Winners happy no matter what the price, losers happier with larger prices

We always love to learn new things about happiness.

the authors ran two experiments. In the first, 297 people on the Boston streets were given lottery tickets. They were asked to scratch off one side and received cash in the amount printed underneath-$1, $3, $5, or $7. Then they scratched off the other side, revealing either a higher or lower amount. Afterwards, they completed questionnaires rating their happiness, disappointment, or regret.

The “winners” (who got the bigger of two amounts) were, unsurprisingly, happier than the losers — but also equally happy with any prize. The losers’ happiness, by contrast, increased with the prize amounts.

That’s an interesting revelation – people’s brains seem to work their way to happiness one way or another.

In four trials, 31 participants were asked to memorize either a two- or an eight-digit number and choose one of two boxes with prize amounts ($3 or $5) inside, which were displayed on a screen. At the end, they were told, they’d receive the amount in one of their chosen boxes, randomly selected. Then both boxes opened. Unknown to the participants, the design made them all losers — they’d always pick the lesser amount. The combinations of memory difficulty — “cognitive load” — and cash received ($3 or $5) varied. In each trial, participants rated their feelings.

Again, larger prizes made these losers happier — but only when they had enough brainpower to think about it. Under higher cognitive load, they were glad to get either amount.

Source: Association for Psychological Science (2011, April 5). Happiness, comparatively speaking: How we think about life’s rewards. ScienceDaily. Retrieved June 27, 2012, from­/releases/2011/04/110405161911.htm

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A New Book On Happiness: The Antidote by Oliver Burkeman

Here’s a booktrailer for a cool new book on happiness and positive psychology:

And here the book:

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Alfred Hitchcock on Happiness

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Books on Creativity by Brainpicker

Great collection of books on creativity by @brainpicker.

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Steve Jobs on Creativity

Being the richest man in the cemetery doesn’t matter to me. Going to bed at night saying we’ve done something wonderful, that’s what matters to me.

– Steve Jobs

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Enhance Creativity By Acting Out Metaphors

Thinking creatively – thinking outside the box – gets easier if you actually have a real physical box and actually put it physically away.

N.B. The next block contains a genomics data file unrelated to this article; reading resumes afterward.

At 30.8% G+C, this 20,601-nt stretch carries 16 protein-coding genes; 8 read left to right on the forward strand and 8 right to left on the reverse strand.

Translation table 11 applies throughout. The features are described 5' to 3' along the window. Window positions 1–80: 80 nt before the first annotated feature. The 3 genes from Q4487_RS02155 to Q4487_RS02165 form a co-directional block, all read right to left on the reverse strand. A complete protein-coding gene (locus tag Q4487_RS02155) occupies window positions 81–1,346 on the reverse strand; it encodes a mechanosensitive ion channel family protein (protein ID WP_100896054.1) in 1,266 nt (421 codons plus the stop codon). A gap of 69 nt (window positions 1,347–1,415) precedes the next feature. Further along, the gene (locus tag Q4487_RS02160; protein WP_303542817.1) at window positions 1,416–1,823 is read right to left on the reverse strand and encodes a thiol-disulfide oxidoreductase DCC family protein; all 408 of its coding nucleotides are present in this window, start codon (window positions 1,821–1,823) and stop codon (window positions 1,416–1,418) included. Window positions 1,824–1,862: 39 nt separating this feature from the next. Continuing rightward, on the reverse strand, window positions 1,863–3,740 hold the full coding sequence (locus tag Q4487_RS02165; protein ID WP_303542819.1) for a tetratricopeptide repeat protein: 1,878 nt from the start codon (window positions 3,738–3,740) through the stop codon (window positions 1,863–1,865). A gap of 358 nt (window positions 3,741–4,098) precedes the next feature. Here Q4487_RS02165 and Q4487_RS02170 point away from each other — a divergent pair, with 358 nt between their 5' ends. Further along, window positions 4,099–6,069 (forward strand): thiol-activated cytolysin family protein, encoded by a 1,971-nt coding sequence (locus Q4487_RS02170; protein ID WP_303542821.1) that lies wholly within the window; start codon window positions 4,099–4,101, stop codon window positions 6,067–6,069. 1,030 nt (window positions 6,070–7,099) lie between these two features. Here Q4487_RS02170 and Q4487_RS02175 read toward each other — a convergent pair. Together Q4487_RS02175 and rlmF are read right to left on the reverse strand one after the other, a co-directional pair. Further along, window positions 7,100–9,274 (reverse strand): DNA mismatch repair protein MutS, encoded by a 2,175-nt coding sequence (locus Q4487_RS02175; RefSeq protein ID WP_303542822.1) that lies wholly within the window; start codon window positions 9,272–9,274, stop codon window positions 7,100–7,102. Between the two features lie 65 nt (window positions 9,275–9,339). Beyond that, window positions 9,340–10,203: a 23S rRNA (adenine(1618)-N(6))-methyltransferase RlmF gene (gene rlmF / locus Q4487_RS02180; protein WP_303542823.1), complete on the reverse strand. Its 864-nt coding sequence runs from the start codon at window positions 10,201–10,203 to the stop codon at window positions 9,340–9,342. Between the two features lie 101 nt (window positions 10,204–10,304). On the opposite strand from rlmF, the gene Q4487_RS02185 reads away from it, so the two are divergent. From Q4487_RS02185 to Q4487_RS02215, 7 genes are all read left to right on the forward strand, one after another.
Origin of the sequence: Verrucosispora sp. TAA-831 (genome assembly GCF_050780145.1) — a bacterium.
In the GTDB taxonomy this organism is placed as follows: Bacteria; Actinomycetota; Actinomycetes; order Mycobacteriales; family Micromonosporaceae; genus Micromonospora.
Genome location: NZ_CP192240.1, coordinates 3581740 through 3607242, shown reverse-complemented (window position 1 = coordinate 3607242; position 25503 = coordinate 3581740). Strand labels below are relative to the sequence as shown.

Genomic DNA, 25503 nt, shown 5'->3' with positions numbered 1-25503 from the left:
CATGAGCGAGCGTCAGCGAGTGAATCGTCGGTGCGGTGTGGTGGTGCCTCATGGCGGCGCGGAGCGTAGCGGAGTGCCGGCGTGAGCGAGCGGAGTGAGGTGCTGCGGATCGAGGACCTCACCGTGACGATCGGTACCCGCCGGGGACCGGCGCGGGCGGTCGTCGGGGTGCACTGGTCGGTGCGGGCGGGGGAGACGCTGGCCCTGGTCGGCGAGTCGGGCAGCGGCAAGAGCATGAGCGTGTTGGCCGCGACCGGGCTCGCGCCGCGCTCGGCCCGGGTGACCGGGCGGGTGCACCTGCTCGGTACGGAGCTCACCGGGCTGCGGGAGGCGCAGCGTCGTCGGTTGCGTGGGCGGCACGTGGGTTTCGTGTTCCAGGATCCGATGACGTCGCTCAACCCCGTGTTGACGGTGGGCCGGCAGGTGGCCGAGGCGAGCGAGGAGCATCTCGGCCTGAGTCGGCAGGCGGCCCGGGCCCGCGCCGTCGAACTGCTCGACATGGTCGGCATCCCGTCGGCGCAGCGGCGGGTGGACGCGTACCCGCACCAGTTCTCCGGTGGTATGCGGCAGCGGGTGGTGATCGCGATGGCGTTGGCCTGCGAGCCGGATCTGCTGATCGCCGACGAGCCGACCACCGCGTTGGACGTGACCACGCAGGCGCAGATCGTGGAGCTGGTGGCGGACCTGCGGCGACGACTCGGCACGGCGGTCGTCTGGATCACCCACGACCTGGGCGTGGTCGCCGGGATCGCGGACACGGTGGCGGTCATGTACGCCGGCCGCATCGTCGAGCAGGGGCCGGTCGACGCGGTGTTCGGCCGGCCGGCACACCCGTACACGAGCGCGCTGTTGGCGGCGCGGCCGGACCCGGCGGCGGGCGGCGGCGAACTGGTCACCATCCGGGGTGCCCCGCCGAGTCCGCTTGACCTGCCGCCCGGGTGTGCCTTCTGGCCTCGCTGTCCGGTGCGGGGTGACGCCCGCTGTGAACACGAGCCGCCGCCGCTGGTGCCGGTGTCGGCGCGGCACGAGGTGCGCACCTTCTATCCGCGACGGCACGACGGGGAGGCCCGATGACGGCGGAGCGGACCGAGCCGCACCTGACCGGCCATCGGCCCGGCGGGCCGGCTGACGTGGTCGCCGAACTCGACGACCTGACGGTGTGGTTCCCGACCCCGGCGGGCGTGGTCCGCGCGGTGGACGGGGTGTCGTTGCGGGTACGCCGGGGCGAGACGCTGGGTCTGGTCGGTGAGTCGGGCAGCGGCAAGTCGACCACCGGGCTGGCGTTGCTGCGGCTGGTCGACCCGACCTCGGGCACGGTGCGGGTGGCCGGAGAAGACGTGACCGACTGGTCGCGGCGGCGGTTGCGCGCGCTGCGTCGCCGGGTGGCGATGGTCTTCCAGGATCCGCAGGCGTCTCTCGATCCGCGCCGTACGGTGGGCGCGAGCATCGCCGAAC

Sounds like those primary school kind of silly exercises? Well, this reserach found that it actually works:

Angela K.-y. Leung, Suntae Kim, Evan Polman, Lay See Ong, Lin Qiu, Jack A. Goncalo, and Jeffrey Sanchez-Burks Embodied Metaphors and Creative “Acts”Psychological Science May 2012 23: 502-509, first published on April 3, 2012 doi:10.1177/0956797611429801



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Placebos cause opioid release

Wager: Placebos cause opioid release, reduce brain activation in pain-processing areas, correlate well with self-report #APS2012

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Psychology of Winning

What makes a winner? Why do some succeed both in life and in business, and others fail? And why do a few individuals end up supremely powerful, while many remain powerless? Are men more likely to be power junkies than women? The ‘winner effect’ is a term used in biology to describe how an animal that has won a few fights against weak opponents is much more likely to win later bouts against stronger contenders. As Ian Robertson reveals, it applies to humans, too. Success changes the chemistry of the brain, making you more focused, smarter, more confident and more aggressive. The effect is as strong as any drug. And the more you win, the more you will go on to win.

From The Winner Effect: How Power Affects Your Brain by Ian Robertson

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When fishing for happiness, catch and release.

a kind of conceptual toolbox that lets us peer into the computational underbelly of our minds and its central processes — memory, perception, motivation and emotion, critical thinking, social cognition, and language — to better understand not only how the mind works but also how we can optimize it for happiness.

read more…

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Six Rules of Creativity = 1 Rule of Creativity = There Are No Rules About Creativity

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